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Snoring

 
 
 
 
 
 
 

SNORING AND ITS CAUSES

 

 
 
If you have been told that you snore, then it's likely that you already knew that you were not sleeping as well as you should be.

When we sleep, the muscles of the upper airways relax and close partially, so that sufficient air does not reach the lungs due to the narrowing of the upper airway. This can happen due to reversible reasons, such as for example, enlarged tonsils or excess fat around the neck or structural causes, such as for example, the shape of the nose or palate.

This narrowing of the airway causes a vibration in the throat with the passage of air with every breath taken, which creates the typical snoring sound.

 
 
 
 
 
 

HOW CAN SNORING AFFECT YOUR SLEEP?

 

 
 
Snoring not only affects your rest, something that you may not always be aware of, but it also disturbs the sleep of your family or partner.

Snoring means that you are restricting the entrance of oxygen into your body, it also means that very probably you are experiencing micro awakenings throughout the night without being aware of this. This situation could be preventing you from having a repairing and healthy sleep, and in addition to the cause which is causing your snoring, if you snore, or suspect that you snore, consider it as a form of alarm and talk to your doctor about conducting a sleep study. Snoring is associated with other conditions in the medium and long term, such as high blood pressure.

People who snore are 1.6 times more likely to develop high blood pressure in the 41 years since they start snoring. They also present risks of developing other cardiovascular diseases2.

Not all snorers have obstructive sleep apnoea, however, almost all those who suffer from Obstructive Sleep Apnoea snore.

Snoring is also the main indicator of the existence of obstructive sleep apnoea (OSA)3. These two conditions are closely related and have a worrying rate: 3 out of 10 men and almost 2 out of 10 women who usually snore also suffer from some form of obstructive sleep apnoea4.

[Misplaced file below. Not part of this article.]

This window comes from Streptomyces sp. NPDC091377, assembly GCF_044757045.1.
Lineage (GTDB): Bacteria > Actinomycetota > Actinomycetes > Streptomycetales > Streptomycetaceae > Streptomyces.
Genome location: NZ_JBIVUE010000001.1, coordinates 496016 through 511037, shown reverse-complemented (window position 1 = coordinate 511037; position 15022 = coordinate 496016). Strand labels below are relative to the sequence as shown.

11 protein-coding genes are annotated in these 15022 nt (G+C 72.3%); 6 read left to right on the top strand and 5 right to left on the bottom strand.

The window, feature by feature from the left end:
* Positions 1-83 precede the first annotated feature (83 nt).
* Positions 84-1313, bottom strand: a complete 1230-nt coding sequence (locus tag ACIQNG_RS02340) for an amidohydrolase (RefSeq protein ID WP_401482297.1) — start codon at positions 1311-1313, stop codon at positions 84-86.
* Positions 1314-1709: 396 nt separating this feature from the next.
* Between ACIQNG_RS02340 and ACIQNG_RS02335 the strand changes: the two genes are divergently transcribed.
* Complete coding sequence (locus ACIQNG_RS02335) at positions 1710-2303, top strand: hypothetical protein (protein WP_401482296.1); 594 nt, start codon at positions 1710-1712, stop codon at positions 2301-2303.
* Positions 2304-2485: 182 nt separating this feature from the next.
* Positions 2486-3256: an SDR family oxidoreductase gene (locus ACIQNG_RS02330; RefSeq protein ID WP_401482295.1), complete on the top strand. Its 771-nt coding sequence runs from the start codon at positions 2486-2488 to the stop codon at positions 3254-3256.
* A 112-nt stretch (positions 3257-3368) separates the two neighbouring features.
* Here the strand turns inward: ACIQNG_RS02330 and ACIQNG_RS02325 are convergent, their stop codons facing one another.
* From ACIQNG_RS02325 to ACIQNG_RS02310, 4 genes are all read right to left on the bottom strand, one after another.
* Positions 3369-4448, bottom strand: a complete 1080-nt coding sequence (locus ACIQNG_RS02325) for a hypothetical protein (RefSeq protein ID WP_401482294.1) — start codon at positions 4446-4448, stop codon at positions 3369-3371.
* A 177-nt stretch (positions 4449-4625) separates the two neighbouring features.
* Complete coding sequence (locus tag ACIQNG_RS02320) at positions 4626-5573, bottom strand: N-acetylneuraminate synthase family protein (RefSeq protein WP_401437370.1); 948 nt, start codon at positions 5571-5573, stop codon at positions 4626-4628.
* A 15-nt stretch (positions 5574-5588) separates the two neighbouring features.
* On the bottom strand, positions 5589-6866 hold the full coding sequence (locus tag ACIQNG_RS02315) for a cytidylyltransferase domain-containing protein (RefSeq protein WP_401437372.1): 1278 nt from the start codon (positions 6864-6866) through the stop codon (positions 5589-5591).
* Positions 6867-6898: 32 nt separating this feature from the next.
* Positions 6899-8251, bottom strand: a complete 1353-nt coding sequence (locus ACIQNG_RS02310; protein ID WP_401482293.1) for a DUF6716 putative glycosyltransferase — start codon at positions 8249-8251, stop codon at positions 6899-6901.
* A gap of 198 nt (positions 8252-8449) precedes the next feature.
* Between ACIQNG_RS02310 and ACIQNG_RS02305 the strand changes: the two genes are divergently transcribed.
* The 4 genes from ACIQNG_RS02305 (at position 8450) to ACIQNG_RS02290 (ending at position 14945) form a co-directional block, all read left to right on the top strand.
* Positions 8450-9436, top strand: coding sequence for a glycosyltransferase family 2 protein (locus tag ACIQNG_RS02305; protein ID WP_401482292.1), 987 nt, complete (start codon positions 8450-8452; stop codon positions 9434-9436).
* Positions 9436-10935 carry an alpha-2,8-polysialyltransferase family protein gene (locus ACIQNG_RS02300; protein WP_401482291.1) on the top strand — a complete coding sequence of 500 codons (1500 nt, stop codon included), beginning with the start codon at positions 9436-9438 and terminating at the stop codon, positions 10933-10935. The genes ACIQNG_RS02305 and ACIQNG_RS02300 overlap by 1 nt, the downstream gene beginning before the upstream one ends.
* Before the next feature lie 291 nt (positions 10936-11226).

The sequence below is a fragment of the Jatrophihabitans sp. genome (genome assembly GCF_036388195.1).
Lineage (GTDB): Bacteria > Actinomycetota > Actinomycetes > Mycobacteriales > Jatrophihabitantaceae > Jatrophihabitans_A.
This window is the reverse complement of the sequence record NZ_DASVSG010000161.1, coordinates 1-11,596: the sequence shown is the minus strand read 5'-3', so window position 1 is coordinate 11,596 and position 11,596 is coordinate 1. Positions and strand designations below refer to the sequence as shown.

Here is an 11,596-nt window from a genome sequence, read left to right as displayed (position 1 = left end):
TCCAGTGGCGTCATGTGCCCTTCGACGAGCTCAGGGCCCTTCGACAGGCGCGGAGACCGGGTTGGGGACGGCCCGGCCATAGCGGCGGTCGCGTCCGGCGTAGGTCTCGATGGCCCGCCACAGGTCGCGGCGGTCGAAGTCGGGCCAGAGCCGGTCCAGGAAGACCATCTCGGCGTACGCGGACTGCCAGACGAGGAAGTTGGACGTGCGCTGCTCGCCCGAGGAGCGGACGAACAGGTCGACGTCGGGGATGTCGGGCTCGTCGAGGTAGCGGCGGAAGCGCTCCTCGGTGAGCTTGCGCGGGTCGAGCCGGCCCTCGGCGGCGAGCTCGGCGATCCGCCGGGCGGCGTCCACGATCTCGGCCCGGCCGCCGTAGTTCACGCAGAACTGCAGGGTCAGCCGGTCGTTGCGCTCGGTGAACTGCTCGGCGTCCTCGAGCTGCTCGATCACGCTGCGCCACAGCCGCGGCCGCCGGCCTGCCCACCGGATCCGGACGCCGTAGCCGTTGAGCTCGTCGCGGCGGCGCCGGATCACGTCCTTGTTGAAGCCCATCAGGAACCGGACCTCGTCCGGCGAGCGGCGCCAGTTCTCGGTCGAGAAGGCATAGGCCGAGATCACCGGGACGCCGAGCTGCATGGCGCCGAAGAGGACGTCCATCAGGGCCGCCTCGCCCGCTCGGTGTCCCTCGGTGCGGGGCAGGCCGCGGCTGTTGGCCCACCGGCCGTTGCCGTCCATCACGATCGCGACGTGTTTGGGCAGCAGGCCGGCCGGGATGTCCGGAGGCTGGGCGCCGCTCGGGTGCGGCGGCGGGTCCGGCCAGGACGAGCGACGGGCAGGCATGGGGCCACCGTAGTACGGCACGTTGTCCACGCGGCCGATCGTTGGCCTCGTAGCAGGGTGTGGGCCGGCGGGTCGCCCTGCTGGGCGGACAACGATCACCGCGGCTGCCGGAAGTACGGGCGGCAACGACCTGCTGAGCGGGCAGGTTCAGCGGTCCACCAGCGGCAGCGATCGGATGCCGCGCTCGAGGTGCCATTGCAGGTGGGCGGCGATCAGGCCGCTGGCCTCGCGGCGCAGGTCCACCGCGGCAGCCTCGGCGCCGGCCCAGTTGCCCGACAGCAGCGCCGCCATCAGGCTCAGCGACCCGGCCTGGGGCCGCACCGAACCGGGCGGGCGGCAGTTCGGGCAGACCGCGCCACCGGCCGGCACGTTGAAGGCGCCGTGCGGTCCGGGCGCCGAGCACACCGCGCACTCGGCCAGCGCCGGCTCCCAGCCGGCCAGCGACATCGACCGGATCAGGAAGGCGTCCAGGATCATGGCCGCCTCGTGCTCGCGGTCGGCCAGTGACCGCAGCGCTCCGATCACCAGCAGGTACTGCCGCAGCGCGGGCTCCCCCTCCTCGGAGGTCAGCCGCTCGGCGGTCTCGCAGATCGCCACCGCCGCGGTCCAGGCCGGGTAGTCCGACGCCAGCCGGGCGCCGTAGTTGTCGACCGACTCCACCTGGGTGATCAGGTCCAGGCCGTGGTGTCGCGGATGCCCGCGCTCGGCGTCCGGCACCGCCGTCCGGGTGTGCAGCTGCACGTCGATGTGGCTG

References:
 
1. Peepard T. Prospective study of the association between sleep-disordered breathing and hypertension. N Engl J Med, 342 (2000), pp. 1378-1384.
2. Marin JM. Long-term cardiovascular outcomes in men with obstructive sleep apnoea-hypopnoea with or without treatment with continuous positive airway ... Read more
 
 
 
 
 
 
 
 

TREATMENT OPTIONS FOR SNORING

 
The treatment options for snoring depend on various factors, but the main ones are the following:
  • Do you snore through your nose or throat?
  • Do you snore and have obstructive sleep apnoea (OSA)?


 
 

Snores through throat and does not have sleep apnoea:

 
This case includes patients who have already carried out a sleep study and obtained an apnoea-hypoapnoea index (AHI) below 5. The most effective solutions for the treatment of this type of snoring through the throat are devices made-to-measure1,2. The Narval CC device adapts to the size ... Read more
 
 
 

Snores through throat and has obstructive sleep apnoea:

 
If your apnoea-hypoapnoea index (AHI) is between 5 and 30, we will offer you the entire range of possible treatment, from the Narval CC mandibular advancement device to treatment by positive airway pressure (PAP). The mandibular advancement device is a clinically proven treatment ... Read more
 
 
 
 

Why do we snore?

 
 
 
 
References
 
1. Vecchierini MF & al. A custom-made mandibular repositioning device for obstructive sleep apnoea-hypopnoea syndrome: the ORCADES study. Sleep Med. Marzo de 2016; 19:131-40. DOI: 10,1016.
2. Lim et al. Oral appliances for OSA. Cochrane Database of Systematic Reviews 2009, número 3.
3. Practice Parameters for the Treatment of Snoring and Obstructive Sleep Apnea with Oral Appliances: An Update for 2005, AASM report, Sleep 2006. 29(2): 240-243, US Guidelines.
4. Non-CPAP therapies in obstructive sleep apnoea, ERS task force. Eur Respir J. Mayo de 2011. 37 (5): 1000-28, Systematic Review. Recomendaciones (europeas).
5. B. Fleury et al. Tratamiento con OSAHS con dispositivo oral de adelanto mandibular. Rev Mal Respir. Octubre de 2010. 27 Suplemento 3: S146-56. Systematic Review.
6. Sutherland K. Oral appliance treatment for obstructive sleep apnea: an update. J Clin Sleep Med. 15 de febrero de 2014. 10 (2): 215-27.
 
 
 

Contact us to find out how you can improve the quality of your sleep!

 
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